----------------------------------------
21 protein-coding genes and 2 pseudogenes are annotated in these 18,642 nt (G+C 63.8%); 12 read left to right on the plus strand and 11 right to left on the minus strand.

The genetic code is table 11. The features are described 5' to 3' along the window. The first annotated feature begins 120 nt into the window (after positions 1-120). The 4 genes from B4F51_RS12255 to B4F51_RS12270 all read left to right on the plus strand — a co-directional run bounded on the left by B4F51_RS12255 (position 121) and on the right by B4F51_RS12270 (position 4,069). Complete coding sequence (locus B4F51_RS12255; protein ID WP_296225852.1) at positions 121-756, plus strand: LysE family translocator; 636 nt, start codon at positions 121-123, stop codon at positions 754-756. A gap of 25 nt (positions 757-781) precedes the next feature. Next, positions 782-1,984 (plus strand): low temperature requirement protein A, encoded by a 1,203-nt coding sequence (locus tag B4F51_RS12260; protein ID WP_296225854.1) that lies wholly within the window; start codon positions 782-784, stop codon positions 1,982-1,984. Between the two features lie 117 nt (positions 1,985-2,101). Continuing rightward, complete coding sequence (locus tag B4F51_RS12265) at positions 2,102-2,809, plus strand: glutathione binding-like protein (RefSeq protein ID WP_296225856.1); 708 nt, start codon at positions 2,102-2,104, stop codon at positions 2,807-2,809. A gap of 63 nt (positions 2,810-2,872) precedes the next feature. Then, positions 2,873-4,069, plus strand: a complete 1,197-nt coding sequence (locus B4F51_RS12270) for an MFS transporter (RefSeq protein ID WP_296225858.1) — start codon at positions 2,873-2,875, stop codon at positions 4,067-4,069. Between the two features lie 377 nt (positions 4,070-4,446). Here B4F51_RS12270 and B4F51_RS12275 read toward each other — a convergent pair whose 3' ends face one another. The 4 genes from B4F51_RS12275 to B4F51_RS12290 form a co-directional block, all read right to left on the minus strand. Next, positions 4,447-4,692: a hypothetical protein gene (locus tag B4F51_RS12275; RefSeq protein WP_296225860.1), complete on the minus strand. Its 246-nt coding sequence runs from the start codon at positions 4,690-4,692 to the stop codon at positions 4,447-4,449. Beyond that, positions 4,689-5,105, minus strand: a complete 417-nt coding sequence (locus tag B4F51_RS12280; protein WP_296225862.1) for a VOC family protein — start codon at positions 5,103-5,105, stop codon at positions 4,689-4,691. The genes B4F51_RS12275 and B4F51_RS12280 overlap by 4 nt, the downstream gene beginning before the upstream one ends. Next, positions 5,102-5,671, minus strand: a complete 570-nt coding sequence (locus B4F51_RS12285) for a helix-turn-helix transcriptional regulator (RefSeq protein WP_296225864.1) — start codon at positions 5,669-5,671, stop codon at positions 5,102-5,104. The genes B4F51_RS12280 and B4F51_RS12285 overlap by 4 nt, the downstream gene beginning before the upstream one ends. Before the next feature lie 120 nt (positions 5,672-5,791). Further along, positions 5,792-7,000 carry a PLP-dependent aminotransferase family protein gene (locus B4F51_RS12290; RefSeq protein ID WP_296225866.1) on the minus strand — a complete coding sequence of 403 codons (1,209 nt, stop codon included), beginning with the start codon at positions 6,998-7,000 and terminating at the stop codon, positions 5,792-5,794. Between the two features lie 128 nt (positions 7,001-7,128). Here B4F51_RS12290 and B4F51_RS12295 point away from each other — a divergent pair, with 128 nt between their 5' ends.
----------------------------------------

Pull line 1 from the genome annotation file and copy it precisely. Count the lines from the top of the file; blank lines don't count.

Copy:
21 protein-coding genes and 2 pseudogenes are annotated in these 18,642 nt (G+C 63.8%); 12 read left to right on the plus strand and 11 right to left on the minus strand.